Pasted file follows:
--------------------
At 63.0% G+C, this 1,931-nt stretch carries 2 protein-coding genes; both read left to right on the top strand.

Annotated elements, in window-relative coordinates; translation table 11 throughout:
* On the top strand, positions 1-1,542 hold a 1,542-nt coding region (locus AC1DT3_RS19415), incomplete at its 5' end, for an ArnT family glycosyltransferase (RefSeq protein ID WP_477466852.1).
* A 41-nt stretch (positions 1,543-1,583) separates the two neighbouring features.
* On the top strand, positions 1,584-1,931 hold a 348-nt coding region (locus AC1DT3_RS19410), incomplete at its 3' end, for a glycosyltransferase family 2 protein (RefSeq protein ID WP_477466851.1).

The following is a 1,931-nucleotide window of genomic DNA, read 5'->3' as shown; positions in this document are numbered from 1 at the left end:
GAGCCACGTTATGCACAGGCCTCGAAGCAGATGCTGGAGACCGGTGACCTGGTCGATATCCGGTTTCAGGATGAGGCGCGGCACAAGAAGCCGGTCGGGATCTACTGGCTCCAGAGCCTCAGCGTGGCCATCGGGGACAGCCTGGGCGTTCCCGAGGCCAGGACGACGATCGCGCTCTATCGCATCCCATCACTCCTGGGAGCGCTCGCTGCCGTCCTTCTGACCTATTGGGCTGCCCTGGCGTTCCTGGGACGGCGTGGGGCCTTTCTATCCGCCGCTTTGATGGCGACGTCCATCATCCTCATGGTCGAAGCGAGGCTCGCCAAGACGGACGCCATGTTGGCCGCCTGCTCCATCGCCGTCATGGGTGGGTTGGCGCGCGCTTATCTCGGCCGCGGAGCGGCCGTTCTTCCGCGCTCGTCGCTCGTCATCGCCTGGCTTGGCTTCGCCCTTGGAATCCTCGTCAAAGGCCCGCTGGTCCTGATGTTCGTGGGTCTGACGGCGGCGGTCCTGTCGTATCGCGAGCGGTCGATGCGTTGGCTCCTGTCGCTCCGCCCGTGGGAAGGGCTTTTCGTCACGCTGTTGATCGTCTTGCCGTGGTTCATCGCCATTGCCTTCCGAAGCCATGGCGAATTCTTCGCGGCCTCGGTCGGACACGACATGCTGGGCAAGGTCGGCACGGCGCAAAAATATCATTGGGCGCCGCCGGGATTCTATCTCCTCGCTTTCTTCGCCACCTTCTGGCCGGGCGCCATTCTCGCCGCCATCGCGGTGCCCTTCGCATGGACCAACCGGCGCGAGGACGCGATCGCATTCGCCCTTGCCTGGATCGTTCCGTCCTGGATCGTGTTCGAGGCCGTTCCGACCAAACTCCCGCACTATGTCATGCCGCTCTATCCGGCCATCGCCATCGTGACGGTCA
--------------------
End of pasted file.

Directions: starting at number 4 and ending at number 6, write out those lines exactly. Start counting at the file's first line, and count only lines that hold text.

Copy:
* A 41-nt stretch (positions 1,543-1,583) separates the two neighbouring features.
* On the top strand, positions 1,584-1,931 hold a 348-nt coding region (locus AC1DT3_RS19410), incomplete at its 3' end, for a glycosyltransferase family 2 protein (RefSeq protein ID WP_477466851.1).

The following is a 1,931-nucleotide window of genomic DNA, read 5'->3' as shown; positions in this document are numbered from 1 at the left end: